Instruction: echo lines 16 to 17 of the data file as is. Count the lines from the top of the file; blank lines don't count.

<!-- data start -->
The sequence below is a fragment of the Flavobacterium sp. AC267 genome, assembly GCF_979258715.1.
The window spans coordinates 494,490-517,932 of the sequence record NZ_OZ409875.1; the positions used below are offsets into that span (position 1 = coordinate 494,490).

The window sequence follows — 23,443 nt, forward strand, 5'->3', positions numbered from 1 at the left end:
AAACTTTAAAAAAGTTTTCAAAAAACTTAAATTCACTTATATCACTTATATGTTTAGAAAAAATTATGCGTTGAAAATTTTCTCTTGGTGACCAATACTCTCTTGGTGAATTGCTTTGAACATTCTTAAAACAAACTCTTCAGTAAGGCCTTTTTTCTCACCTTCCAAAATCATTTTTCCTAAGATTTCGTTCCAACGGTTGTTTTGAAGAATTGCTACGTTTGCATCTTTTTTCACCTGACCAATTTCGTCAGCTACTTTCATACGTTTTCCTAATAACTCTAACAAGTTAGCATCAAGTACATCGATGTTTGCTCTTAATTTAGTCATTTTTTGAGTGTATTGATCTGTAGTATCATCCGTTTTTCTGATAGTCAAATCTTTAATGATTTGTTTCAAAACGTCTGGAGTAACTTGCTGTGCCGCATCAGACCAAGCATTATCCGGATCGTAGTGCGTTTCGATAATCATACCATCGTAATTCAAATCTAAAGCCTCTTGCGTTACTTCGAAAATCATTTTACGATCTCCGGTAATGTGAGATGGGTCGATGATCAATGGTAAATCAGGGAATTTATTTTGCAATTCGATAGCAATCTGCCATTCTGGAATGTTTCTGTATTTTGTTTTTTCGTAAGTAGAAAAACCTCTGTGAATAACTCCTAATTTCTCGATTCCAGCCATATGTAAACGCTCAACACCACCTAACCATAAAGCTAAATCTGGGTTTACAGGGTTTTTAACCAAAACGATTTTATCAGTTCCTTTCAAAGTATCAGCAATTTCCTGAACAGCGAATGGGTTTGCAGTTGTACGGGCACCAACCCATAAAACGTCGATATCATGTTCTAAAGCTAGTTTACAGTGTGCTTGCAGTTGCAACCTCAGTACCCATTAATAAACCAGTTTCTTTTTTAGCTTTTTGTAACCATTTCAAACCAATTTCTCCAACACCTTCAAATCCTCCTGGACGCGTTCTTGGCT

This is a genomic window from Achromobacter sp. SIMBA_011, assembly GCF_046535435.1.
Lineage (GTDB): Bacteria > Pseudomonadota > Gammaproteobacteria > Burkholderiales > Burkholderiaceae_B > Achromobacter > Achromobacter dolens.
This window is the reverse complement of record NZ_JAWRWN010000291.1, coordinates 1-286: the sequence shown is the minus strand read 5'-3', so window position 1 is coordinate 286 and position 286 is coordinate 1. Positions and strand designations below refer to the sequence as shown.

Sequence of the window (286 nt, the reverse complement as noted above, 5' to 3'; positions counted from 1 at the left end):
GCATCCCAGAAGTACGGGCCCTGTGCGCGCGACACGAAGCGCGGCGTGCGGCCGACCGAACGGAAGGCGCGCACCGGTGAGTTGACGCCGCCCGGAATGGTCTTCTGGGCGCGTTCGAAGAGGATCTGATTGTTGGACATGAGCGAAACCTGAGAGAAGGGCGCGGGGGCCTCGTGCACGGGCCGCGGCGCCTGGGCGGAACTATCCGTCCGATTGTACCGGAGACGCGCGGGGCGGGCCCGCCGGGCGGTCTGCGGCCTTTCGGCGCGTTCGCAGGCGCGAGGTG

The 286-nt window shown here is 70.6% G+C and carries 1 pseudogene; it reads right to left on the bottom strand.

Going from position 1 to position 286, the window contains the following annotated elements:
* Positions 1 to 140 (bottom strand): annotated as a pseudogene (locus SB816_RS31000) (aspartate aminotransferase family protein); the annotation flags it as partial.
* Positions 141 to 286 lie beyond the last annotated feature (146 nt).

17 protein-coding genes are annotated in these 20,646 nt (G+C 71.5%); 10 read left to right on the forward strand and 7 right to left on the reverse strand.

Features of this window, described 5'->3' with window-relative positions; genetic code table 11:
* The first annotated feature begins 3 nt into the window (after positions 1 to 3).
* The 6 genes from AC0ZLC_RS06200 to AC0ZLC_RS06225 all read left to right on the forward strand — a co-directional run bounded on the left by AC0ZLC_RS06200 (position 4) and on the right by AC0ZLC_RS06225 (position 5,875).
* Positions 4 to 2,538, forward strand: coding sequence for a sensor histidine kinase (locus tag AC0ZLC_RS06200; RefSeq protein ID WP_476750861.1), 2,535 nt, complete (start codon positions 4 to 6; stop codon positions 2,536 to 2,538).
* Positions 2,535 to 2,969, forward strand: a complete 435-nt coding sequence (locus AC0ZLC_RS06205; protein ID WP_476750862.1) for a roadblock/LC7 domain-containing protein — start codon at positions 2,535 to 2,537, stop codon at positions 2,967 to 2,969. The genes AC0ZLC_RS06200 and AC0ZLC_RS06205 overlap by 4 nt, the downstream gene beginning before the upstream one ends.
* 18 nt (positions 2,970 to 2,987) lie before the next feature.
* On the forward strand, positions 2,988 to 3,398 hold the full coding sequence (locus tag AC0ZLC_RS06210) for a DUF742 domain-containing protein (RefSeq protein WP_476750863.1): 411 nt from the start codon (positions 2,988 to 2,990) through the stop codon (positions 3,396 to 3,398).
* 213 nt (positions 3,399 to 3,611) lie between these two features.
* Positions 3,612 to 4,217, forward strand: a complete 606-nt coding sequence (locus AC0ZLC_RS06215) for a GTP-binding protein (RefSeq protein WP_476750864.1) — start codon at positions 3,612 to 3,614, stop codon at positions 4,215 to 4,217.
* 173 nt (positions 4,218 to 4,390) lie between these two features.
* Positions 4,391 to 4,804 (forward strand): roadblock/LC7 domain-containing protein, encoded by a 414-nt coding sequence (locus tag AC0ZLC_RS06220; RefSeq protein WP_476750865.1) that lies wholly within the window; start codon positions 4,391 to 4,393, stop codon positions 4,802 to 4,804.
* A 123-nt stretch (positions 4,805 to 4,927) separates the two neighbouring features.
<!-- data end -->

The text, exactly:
* The first annotated feature begins 3 nt into the window (after positions 1 to 3).
* The 6 genes from AC0ZLC_RS06200 to AC0ZLC_RS06225 all read left to right on the forward strand — a co-directional run bounded on the left by AC0ZLC_RS06200 (position 4) and on the right by AC0ZLC_RS06225 (position 5,875).